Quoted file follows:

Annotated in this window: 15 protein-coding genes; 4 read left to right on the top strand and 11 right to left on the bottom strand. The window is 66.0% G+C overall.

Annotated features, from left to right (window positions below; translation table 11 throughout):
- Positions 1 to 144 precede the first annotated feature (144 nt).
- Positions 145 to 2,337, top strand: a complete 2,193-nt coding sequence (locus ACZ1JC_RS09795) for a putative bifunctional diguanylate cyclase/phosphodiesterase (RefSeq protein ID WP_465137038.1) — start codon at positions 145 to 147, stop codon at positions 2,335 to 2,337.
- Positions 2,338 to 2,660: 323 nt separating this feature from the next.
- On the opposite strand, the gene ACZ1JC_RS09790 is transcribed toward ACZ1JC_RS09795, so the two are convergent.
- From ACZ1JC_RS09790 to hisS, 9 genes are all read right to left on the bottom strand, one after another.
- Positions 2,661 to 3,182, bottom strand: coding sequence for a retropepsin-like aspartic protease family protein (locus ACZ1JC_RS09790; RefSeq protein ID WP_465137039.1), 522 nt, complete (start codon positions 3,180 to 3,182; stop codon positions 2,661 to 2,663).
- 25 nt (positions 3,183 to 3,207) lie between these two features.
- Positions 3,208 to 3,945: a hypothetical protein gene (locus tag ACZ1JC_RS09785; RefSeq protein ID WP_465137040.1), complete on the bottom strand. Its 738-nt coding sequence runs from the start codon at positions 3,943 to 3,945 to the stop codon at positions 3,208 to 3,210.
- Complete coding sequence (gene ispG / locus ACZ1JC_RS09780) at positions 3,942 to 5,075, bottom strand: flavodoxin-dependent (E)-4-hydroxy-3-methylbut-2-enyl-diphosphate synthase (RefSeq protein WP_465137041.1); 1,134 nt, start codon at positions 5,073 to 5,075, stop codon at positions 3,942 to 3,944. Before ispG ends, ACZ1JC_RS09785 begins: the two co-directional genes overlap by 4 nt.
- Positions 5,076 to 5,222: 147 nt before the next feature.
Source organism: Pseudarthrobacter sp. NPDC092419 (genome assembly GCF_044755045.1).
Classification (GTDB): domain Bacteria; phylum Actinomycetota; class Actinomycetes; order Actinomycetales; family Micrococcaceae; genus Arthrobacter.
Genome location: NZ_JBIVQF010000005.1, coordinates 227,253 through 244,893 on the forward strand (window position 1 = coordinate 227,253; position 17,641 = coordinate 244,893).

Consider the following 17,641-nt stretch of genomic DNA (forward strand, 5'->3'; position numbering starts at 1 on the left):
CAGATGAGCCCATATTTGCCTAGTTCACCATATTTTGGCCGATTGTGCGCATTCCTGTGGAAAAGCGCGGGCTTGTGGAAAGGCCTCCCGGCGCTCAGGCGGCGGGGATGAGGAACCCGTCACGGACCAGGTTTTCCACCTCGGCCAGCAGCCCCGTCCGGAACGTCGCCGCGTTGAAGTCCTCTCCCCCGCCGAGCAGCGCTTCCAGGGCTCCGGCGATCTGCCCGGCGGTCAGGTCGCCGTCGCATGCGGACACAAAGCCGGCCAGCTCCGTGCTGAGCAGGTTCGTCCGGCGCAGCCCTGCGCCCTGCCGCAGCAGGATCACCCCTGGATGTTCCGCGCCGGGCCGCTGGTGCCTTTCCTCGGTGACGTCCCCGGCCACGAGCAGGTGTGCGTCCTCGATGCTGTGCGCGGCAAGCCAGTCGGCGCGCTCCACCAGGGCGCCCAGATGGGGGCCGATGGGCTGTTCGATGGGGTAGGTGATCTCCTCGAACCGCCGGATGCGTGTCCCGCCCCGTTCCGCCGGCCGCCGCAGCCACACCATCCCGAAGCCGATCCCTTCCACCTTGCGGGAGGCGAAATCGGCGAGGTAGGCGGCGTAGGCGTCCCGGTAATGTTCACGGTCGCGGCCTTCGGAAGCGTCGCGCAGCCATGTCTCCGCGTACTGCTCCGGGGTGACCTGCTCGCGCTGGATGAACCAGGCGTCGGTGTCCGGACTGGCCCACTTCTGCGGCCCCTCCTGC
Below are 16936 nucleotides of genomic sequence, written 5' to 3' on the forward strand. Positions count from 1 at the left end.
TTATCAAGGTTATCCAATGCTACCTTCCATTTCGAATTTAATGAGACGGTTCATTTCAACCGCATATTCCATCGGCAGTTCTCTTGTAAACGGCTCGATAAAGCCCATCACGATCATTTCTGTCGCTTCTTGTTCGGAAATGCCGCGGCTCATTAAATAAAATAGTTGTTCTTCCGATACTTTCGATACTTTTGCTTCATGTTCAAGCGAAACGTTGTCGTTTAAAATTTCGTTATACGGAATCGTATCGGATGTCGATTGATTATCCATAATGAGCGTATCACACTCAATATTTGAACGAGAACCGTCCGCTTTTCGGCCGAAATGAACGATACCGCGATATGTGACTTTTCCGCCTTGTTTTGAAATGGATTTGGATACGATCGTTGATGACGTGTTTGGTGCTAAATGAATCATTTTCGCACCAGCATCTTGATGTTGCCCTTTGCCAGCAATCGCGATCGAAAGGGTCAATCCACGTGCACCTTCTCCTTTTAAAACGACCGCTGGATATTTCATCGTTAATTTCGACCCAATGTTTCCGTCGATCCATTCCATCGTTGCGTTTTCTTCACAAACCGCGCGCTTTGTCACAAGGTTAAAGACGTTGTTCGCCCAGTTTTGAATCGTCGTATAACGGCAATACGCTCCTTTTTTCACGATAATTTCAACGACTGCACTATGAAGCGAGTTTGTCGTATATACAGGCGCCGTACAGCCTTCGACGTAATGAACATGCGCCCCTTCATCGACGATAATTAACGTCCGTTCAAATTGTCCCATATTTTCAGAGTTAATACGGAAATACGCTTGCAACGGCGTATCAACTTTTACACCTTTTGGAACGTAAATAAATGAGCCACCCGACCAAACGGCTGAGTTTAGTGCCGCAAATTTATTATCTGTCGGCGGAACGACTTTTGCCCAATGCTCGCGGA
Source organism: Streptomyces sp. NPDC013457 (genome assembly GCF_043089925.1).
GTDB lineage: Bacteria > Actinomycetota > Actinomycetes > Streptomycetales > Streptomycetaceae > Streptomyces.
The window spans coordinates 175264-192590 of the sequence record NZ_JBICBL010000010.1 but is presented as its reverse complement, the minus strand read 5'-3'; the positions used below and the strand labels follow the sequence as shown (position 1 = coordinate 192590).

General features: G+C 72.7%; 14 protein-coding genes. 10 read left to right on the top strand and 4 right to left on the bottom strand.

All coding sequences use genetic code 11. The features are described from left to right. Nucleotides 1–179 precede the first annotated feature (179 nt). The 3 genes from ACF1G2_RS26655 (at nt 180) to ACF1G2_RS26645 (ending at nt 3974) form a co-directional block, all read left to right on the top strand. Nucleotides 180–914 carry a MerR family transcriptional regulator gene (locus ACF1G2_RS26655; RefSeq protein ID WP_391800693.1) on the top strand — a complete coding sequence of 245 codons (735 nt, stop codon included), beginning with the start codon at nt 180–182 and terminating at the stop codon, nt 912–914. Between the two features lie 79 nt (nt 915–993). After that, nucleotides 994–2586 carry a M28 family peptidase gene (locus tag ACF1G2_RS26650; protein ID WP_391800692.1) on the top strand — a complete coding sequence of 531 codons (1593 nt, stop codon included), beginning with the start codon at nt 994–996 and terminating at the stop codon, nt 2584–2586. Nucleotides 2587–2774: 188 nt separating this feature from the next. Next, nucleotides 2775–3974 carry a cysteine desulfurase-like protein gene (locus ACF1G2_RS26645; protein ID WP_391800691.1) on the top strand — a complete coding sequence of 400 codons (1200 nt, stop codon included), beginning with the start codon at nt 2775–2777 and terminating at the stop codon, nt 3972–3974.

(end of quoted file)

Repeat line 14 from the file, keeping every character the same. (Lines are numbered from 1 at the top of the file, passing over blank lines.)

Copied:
Classification (GTDB): domain Bacteria; phylum Actinomycetota; class Actinomycetes; order Actinomycetales; family Micrococcaceae; genus Arthrobacter.